Gentle Calf Has The Wobbliest Legs After Rough Start In Life
She was saved by a stroke of luck — just in time for Christmas.
Jen Sale hated going to the auction house — it was smelly, dirty and all the animals there were terrified.
“Almost everyone is there to purchase animals for slaughter,” Sale, CEO and founder of Sale Ranch Animal Sanctuary, told The Dodo. “It’s a scary, awful place.”
A few weeks ago, Sale and a few animal lovers had gone to the California auction house to rescue a newborn calf. Sale was going to keep the newborn at her sanctuary, and her friends planned to feature the calf in a film about the dairy industry.
After bidding and winning the release of a 2-day-old baby calf, whom they named Pistol Annie, Sale and her friends went to leave. But then Sale caught sight of another calf being pushed into the bidding pen.
This calf was a little older — maybe about 3 or 4 months old. She had big eyes, a freckled nose and very wobbly legs.
“My heart exploded with sadness and pain,” Sale said. “She was shaking so hard, barely able to hold herself up, and foaming at the mouth. I knew in that moment I had to save her. There was no way I was leaving her there.”
When Sale put in a bid for the calf, others bid against her. The price kept going up, but Sale refused to stop bidding. “I was determined to bring her home to the ranch,” Sale said.
Her determination paid off — Sale won the calf’s freedom. But since Sale hadn’t intended on rescuing a second animal, she had no way of getting the calf, whom she named Mercy, back to the sanctuary. But a friend saved the day by lending her a trailer, and both Mercy and Pistol Annie went to their new home together.
But the calves weren’t out of the woods yet. When they arrived at the sanctuary, both animals were weak and sick with pneumonia.
A vet team immediately tended to the calves to help them get better. They also examined Mercy’s wobbly limbs — it looked like Mercy had been born with contracted tendons in both front legs. But Sale also suspected that Mercy had been kept inside a veal crate before ending up at the auction house, which had probably made her legs a lot worse.
‘Her legs are significantly deformed from ... spending the first 3 to 4 months of her life in a small crate, which has deformed them more,” Sale said. “She also doesn't lift her head — we think she had a chain to keep her confined, and always on her left side.”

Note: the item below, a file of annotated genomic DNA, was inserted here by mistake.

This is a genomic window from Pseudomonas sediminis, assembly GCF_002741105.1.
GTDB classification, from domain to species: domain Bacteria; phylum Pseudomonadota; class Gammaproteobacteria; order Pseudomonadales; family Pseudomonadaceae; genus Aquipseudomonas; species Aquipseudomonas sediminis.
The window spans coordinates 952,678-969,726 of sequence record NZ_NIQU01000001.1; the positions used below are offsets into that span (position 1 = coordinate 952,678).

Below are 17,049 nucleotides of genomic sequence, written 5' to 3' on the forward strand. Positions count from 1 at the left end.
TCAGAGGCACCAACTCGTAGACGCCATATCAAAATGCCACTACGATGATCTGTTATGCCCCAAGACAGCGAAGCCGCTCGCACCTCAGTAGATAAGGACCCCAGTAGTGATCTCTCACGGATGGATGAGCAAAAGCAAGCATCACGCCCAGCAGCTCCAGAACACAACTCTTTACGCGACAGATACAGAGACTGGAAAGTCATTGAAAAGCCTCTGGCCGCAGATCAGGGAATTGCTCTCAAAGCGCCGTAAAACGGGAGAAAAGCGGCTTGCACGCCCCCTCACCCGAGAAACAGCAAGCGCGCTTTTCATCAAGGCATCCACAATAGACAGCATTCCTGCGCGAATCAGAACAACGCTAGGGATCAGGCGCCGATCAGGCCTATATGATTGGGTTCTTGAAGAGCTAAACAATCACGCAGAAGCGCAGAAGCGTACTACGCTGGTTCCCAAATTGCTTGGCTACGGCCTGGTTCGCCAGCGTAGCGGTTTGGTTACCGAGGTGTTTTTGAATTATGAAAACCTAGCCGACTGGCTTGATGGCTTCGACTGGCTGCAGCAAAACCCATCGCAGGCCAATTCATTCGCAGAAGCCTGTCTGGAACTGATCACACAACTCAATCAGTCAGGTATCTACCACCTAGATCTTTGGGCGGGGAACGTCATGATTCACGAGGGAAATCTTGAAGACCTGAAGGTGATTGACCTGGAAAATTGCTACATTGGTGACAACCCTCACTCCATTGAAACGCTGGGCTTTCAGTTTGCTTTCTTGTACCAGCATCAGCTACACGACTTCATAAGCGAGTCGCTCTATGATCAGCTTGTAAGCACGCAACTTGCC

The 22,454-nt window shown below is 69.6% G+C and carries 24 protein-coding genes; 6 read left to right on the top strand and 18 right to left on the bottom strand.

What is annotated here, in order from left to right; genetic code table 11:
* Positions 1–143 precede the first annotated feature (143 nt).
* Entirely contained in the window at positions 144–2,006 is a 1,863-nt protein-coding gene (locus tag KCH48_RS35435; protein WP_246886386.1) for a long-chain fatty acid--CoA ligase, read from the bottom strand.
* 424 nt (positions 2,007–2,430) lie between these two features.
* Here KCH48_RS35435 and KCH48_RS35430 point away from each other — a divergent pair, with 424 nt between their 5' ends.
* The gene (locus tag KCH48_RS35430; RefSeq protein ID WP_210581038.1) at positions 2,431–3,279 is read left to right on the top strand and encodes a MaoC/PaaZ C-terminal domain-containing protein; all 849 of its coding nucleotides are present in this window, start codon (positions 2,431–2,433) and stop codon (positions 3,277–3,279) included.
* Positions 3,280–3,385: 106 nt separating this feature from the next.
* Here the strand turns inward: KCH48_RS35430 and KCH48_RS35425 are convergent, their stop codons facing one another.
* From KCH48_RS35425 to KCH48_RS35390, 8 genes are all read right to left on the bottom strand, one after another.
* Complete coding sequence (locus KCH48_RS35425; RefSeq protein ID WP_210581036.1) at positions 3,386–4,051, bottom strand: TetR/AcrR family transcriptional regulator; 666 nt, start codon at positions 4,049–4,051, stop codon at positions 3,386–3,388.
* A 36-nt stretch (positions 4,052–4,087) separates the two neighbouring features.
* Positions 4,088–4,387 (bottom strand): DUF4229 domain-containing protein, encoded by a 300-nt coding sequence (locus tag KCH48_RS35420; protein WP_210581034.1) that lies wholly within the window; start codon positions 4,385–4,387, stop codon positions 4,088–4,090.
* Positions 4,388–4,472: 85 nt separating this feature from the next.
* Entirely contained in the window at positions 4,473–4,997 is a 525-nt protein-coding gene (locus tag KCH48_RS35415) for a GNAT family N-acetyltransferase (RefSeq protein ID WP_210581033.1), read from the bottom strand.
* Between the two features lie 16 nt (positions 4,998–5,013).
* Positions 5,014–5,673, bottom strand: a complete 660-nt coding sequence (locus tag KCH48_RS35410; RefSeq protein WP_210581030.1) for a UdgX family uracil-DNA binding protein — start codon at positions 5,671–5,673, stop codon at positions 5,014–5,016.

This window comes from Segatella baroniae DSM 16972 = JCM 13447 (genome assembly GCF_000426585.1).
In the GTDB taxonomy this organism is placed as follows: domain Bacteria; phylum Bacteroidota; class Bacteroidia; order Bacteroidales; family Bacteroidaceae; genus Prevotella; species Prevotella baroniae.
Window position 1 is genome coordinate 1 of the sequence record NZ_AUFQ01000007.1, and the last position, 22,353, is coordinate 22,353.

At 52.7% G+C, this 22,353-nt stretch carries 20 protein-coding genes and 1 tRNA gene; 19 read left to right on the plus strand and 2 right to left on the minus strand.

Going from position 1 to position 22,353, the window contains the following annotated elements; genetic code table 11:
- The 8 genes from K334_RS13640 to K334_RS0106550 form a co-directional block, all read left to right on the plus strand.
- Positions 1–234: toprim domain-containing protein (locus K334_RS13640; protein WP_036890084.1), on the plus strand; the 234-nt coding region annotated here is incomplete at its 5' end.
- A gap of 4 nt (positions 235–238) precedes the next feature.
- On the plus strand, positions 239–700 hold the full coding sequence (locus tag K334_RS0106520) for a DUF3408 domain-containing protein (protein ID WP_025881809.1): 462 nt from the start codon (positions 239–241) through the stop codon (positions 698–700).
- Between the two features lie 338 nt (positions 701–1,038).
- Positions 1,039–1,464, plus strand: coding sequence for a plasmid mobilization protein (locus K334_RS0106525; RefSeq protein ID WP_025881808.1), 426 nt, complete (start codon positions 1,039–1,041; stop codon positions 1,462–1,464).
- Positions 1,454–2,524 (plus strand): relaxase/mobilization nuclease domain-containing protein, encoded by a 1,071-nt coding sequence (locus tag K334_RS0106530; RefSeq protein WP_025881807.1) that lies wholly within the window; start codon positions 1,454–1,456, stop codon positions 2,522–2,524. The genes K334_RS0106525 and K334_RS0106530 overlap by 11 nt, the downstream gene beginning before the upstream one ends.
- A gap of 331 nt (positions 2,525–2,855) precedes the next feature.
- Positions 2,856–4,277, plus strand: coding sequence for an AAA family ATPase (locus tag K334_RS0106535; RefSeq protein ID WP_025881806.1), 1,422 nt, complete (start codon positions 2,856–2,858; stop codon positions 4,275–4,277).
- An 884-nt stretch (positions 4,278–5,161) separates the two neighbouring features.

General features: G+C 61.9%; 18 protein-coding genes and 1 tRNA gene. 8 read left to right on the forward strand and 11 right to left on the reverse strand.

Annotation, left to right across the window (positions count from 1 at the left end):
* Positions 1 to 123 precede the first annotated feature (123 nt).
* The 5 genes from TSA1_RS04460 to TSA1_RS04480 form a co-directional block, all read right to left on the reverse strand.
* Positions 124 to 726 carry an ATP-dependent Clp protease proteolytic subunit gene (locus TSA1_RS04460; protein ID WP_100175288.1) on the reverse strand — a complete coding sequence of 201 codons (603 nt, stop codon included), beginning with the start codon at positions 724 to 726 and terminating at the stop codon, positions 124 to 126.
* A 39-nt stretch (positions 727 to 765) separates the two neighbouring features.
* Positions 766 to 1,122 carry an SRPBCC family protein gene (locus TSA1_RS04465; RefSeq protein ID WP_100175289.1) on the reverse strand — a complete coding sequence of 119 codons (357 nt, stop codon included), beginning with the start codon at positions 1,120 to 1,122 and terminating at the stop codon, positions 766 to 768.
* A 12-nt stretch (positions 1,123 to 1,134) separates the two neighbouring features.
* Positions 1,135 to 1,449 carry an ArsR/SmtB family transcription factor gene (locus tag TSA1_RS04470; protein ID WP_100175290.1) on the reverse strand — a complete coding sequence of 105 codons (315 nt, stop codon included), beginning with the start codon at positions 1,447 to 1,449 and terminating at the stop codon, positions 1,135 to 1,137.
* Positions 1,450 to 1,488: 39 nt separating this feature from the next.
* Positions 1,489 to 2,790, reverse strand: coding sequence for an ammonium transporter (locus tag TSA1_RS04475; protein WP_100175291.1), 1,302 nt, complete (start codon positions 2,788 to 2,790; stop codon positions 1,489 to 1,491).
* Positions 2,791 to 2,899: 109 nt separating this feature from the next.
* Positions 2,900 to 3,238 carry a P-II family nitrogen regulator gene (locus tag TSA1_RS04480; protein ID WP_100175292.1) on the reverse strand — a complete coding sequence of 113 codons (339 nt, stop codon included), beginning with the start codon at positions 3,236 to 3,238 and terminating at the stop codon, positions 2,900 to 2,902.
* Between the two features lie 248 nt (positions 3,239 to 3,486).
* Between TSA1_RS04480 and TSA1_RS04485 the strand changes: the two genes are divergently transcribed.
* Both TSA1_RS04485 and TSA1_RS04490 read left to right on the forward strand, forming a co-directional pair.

Unfortunately, Pistol Annie took a turn for the worse when she started showing symptoms of clostridium, a bacterial disease that can be deadly. A week later, she passed away.
When Mercy tested positive for clostridium too, Sale worried that Mercy was going to die as well.
But Mercy had a determination to live, according to Sale, and the vet team worked hard to save her life. After several days, Mercy’s fever finally broke and she regained her appetite.
“She has finished her treatments ... and is showing such positive improvement,” Sale said. “She is brighter ... and is standing up on her own several times a day.”
For the moment, Mercy remains in quarantine and hasn’t gotten the chance to meet the other sanctuary animals yet — so Sale spends as much time with her as possible.
“Today I got to kiss her forehead and it was magical,” Sale said. “She is [a] beautiful and sweet baby who is so gentle. To see her go from fearful of people to seeking attention in such a short time is incredible.”
Once Mercy is fully better, Sale and the vet team will do their best to heal Mercy’s legs — and everyone remains optimistic.
“Mercy is a beautiful blessing and is looking more like a Christmas miracle with each passing day,” Sale said. “I cannot wait to see her healthy and out in pasture with [the other cows] Cherry, Faith and Hope. She has friends waiting to love her.”